Friday, May 02, 2008

May 1 Flu Update

Excellent CIDRAP article on what would happen during a pandemic with school closures. HHS held a webinar...think about daycare and children who get significant nutrition from the lunch at school....for starters.

More on a suspected outbreak in South Korea.

A state in India is prepping for bird flu after it hits a neighboring state.

WHO denies it advised travelers for the Olympics to bring Tamiflu.

Beverly, MA is considering a flu committee.

A flu exercise will also be held in Micronesia....which sounds like something from Gulliver's Travels, but isn't.


At 10:52 AM, Blogger Wulfgang said...


Interesting you should comment about the impact of pandemic on school lunch programs. A little background on the programs is in order. School cafeteria’s get up to $ 2.47 a student from the fed’s to serve school lunches. After expenses, such as labor, transportation, utilities and equipment, schools are left with a little more than a dollar to put food on a tray. Costs typically run 25 cents for milk, 25 cents for fruit, and addition money if they want to serve vegetables. About 50 cents is left for the entrée. Many students pay for at least a portion of their lunch, as this contribution rises, the part covered by the government, drops, which leaves the school to cover the difference. These small margins have forced the schools to rely heavily on the USDA excess commodities program, for meat and cheese. Clearly, school lunch programs are “big business” both to school districts and for all the suppliers involved, and the only way a $ 2.47 meal can be produced. Of course the rising food prices recently, have thrown an unexpected monkey wrench into this system.

As pointed out in the CIDRAP article, neither federal nor state governments have food stockpiles set aside for any natural disasters, including a pandemic. The means the parents of school age children will be left to fend on their own, once schools are closed (calling it “students dismissals” is ridiculous – because learning will most probably not continue and teachers will not be functioning for some periods of time – a pandemic virus does not discriminate between students and teaching faculty). School officials and the HHS are treating the entire subject of pandemic planning as if it were a mild seasonal epidemic, which is a wrong approach.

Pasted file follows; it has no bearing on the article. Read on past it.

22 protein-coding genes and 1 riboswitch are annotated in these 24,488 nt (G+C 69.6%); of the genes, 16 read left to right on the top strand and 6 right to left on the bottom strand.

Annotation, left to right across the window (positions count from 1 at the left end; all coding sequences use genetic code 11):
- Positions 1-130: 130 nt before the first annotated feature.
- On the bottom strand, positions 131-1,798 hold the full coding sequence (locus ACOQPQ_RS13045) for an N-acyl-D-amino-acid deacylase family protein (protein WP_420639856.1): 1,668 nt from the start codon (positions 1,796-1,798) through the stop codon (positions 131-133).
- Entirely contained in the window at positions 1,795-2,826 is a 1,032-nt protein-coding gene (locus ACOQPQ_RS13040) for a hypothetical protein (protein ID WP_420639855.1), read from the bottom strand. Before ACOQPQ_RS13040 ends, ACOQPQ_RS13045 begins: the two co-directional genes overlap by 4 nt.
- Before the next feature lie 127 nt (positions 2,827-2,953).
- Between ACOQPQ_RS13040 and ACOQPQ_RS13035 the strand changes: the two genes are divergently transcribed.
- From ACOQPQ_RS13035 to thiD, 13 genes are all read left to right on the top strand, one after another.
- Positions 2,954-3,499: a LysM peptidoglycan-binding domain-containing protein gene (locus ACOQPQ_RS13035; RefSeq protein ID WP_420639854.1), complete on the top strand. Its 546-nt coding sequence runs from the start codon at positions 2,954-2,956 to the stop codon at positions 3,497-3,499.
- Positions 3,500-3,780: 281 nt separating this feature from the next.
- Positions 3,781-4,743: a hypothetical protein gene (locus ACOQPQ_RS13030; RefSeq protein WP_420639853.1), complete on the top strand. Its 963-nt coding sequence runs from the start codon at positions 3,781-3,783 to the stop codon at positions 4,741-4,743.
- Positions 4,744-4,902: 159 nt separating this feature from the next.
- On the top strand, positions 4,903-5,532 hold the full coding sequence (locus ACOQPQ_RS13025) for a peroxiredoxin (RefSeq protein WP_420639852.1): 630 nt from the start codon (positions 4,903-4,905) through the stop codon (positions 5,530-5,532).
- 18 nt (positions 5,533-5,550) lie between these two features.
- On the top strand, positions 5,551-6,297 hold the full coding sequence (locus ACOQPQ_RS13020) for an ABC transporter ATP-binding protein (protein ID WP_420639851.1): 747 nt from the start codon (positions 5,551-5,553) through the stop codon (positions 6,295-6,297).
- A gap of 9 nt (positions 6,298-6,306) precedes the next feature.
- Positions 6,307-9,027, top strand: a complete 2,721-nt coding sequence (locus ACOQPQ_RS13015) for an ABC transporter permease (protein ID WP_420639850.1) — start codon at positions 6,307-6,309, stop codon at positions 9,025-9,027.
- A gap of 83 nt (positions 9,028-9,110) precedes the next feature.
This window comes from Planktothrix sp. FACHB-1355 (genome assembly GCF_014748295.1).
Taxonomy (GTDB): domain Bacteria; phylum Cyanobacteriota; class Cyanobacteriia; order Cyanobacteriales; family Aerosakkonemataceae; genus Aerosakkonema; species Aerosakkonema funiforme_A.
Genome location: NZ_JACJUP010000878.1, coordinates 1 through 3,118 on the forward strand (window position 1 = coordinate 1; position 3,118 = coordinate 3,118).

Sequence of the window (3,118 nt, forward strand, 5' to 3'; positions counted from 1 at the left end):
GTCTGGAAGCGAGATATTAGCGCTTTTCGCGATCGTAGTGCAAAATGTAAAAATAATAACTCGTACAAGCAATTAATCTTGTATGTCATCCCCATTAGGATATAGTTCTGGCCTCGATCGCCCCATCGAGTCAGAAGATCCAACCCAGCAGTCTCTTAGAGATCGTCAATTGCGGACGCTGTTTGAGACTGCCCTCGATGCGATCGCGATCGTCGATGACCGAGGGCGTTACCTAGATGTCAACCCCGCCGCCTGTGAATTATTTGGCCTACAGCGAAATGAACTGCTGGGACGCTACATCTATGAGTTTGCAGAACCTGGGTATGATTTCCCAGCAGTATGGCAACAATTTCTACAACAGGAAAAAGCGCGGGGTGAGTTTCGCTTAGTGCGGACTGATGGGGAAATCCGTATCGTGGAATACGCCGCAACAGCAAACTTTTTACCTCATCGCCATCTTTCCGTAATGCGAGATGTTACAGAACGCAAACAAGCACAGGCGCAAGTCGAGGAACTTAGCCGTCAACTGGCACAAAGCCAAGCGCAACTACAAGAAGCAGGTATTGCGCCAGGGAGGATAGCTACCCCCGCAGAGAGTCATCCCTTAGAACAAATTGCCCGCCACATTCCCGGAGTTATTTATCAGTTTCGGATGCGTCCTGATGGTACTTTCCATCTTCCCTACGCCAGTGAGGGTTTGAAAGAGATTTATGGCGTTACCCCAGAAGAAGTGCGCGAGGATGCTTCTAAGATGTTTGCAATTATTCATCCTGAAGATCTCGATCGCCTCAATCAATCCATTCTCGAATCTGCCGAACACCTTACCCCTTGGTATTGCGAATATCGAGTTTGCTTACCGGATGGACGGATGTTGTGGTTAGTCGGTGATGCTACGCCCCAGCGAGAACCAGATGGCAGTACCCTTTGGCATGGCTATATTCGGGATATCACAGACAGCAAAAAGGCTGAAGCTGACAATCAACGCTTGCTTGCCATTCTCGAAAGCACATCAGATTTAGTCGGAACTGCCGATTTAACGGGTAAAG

Linking school closures to the five-level pandemic severity index, sounds good in theory, but it is also an incorrect approach to school closures. In order to be entirely effective to stop the spread of a deadly virus, the decision must be made promptly by school or health officials in advance (like Hong Kong did recently), so that infected children do not spread the virus to others, and they are self isolated in their homes. Since no specific guidance has been issued to school districts throughout the nation – expect chaos and panic because of delayed reactions as the virus would no doubt march through different regions of the country, according to the cycle theory of 1918 (our best bench mark).

I agree with the statement, “you won’t want to be caught during a pandemic not knowing who’s pulling the trigger”, and right now, very few know and even fewer are willing to step up and take that responsibility. That is why schools need very specific health and closure guidelines in advance, regardless of location throughout the US, to implement in short notice. Failure to close schools promptly almost guarantees that children and communities will be well into the “pandemic outbreak curve”.

As far as a “disaster food stamp program” ? This means that makeshift vouchers would be issued by the USDA for needy families to purchase food stuffs at nearby local commercial suppliers, like Sams, WalMart and Krogers. Nothing more. This really means that most likely there would be very limited food available anyplace, and if at all.

In my view, it all comes down to individual planning, something which most people in the US refuse to do, because of all kinds of excuses. Lost school lunches I guarantee will be the least of everyone’s worries during a severe pandemic.



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